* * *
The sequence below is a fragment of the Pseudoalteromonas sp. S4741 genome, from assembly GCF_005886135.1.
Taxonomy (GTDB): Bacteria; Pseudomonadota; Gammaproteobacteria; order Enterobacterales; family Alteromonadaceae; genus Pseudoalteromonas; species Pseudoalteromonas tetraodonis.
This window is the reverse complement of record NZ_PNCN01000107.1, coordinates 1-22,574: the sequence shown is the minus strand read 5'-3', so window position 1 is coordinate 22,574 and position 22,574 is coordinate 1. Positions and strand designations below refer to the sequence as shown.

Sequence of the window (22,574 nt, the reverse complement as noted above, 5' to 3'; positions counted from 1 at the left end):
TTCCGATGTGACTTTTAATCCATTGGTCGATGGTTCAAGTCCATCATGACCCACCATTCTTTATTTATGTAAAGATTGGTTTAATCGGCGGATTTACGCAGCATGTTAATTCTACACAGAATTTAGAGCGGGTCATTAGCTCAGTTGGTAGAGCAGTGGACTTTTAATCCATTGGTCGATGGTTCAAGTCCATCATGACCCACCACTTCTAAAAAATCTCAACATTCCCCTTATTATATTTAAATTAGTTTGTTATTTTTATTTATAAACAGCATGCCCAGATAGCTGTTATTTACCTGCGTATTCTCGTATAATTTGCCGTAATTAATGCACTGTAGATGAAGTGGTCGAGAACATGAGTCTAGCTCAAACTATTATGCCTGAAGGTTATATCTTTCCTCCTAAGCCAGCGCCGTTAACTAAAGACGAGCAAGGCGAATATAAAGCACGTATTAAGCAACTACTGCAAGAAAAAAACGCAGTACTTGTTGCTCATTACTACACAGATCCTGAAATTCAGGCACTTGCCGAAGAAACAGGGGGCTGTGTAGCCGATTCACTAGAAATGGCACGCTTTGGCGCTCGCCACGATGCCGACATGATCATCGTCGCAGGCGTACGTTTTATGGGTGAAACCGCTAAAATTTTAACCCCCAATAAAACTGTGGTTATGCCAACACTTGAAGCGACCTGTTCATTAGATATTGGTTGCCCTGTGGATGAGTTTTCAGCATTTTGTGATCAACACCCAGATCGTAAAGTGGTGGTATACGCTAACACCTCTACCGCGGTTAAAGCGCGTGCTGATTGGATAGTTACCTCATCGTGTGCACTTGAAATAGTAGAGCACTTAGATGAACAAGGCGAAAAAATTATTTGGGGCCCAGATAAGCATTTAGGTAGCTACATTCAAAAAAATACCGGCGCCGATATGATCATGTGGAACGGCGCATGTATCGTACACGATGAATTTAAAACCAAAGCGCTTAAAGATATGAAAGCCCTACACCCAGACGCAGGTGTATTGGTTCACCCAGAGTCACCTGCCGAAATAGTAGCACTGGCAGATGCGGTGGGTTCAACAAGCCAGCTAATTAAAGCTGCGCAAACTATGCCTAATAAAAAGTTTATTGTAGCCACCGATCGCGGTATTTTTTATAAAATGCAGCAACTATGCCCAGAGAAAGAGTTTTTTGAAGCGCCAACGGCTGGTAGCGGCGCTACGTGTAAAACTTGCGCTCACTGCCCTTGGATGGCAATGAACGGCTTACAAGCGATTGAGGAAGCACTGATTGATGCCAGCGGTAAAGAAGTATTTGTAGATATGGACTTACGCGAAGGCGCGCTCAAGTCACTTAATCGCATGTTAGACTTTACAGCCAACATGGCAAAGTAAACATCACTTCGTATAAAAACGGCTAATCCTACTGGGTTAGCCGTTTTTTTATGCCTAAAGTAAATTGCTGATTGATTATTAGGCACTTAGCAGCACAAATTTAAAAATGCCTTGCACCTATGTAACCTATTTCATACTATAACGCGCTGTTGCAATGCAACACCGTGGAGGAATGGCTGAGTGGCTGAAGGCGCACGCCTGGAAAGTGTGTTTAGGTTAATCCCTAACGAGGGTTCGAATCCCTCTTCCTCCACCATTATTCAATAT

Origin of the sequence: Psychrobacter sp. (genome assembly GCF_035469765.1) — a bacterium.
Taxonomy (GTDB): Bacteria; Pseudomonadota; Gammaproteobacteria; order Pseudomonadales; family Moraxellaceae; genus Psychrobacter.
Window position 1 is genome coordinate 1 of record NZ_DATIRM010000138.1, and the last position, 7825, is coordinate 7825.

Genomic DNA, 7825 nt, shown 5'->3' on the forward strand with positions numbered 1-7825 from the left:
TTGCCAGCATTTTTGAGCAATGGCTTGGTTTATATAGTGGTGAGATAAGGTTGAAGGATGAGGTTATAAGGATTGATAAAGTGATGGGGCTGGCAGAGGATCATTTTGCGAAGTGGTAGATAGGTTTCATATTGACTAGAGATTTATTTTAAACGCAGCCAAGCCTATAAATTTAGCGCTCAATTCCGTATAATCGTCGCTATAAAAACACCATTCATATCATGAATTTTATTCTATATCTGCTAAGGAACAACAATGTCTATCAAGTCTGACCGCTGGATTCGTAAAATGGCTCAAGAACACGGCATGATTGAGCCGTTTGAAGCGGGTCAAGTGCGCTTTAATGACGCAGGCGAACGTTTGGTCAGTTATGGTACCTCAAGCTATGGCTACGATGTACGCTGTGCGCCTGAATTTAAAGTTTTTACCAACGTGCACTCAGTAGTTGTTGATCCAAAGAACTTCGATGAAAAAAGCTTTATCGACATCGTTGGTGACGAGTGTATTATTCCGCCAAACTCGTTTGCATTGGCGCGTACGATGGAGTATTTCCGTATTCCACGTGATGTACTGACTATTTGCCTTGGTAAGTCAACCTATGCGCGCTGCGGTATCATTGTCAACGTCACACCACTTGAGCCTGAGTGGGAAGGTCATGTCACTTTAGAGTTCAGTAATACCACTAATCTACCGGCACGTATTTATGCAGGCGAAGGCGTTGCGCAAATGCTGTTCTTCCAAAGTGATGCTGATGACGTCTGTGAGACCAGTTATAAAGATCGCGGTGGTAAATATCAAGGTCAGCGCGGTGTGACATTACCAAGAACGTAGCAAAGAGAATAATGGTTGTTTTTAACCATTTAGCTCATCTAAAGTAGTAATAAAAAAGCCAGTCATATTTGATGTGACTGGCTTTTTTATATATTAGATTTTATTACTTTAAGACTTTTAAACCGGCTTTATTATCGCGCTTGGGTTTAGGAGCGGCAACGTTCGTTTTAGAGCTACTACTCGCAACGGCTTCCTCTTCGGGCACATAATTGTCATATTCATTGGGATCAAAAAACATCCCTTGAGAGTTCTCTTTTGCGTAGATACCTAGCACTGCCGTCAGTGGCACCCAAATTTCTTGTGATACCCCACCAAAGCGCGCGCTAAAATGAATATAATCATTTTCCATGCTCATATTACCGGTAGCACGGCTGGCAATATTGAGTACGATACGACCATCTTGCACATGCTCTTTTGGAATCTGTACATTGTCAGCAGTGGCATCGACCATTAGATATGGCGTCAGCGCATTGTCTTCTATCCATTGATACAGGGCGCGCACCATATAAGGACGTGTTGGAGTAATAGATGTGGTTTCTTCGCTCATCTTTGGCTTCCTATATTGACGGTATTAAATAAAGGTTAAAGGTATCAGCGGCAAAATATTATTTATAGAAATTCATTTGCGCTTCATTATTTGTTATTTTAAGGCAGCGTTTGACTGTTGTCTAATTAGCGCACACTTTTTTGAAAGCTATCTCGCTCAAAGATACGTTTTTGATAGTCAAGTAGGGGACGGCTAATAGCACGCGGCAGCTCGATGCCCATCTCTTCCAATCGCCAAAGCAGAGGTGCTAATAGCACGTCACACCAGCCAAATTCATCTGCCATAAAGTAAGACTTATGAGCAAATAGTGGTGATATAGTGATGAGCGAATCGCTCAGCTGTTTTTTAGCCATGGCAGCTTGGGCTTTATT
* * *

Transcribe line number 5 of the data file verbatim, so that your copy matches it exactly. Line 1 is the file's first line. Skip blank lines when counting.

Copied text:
TTCCGATGTGACTTTTAATCCATTGGTCGATGGTTCAAGTCCATCATGACCCACCATTCTTTATTTATGTAAAGATTGGTTTAATCGGCGGATTTACGCAGCATGTTAATTCTACACAGAATTTAGAGCGGGTCATTAGCTCAGTTGGTAGAGCAGTGGACTTTTAATCCATTGGTCGATGGTTCAAGTCCATCATGACCCACCACTTCTAAAAAATCTCAACATTCCCCTTATTATATTTAAATTAGTTTGTTATTTTTATTTATAAACAGCATGCCCAGATAGCTGTTATTTACCTGCGTATTCTCGTATAATTTGCCGTAATTAATGCACTGTAGATGAAGTGGTCGAGAACATGAGTCTAGCTCAAACTATTATGCCTGAAGGTTATATCTTTCCTCCTAAGCCAGCGCCGTTAACTAAAGACGAGCAAGGCGAATATAAAGCACGTATTAAGCAACTACTGCAAGAAAAAAACGCAGTACTTGTTGCTCATTACTACACAGATCCTGAAATTCAGGCACTTGCCGAAGAAACAGGGGGCTGTGTAGCCGATTCACTAGAAATGGCACGCTTTGGCGCTCGCCACGATGCCGACATGATCATCGTCGCAGGCGTACGTTTTATGGGTGAAACCGCTAAAATTTTAACCCCCAATAAAACTGTGGTTATGCCAACACTTGAAGCGACCTGTTCATTAGATATTGGTTGCCCTGTGGATGAGTTTTCAGCATTTTGTGATCAACACCCAGATCGTAAAGTGGTGGTATACGCTAACACCTCTACCGCGGTTAAAGCGCGTGCTGATTGGATAGTTACCTCATCGTGTGCACTTGAAATAGTAGAGCACTTAGATGAACAAGGCGAAAAAATTATTTGGGGCCCAGATAAGCATTTAGGTAGCTACATTCAAAAAAATACCGGCGCCGATATGATCATGTGGAACGGCGCATGTATCGTACACGATGAATTTAAAACCAAAGCGCTTAAAGATATGAAAGCCCTACACCCAGACGCAGGTGTATTGGTTCACCCAGAGTCACCTGCCGAAATAGTAGCACTGGCAGATGCGGTGGGTTCAACAAGCCAGCTAATTAAAGCTGCGCAAACTATGCCTAATAAAAAGTTTATTGTAGCCACCGATCGCGGTATTTTTTATAAAATGCAGCAACTATGCCCAGAGAAAGAGTTTTTTGAAGCGCCAACGGCTGGTAGCGGCGCTACGTGTAAAACTTGCGCTCACTGCCCTTGGATGGCAATGAACGGCTTACAAGCGATTGAGGAAGCACTGATTGATGCCAGCGGTAAAGAAGTATTTGTAGATATGGACTTACGCGAAGGCGCGCTCAAGTCACTTAATCGCATGTTAGACTTTACAGCCAACATGGCAAAGTAAACATCACTTCGTATAAAAACGGCTAATCCTACTGGGTTAGCCGTTTTTTTATGCCTAAAGTAAATTGCTGATTGATTATTAGGCACTTAGCAGCACAAATTTAAAAATGCCTTGCACCTATGTAACCTATTTCATACTATAACGCGCTGTTGCAATGCAACACCGTGGAGGAATGGCTGAGTGGCTGAAGGCGCACGCCTGGAAAGTGTGTTTAGGTTAATCCCTAACGAGGGTTCGAATCCCTCTTCCTCCACCATTATTCAATAT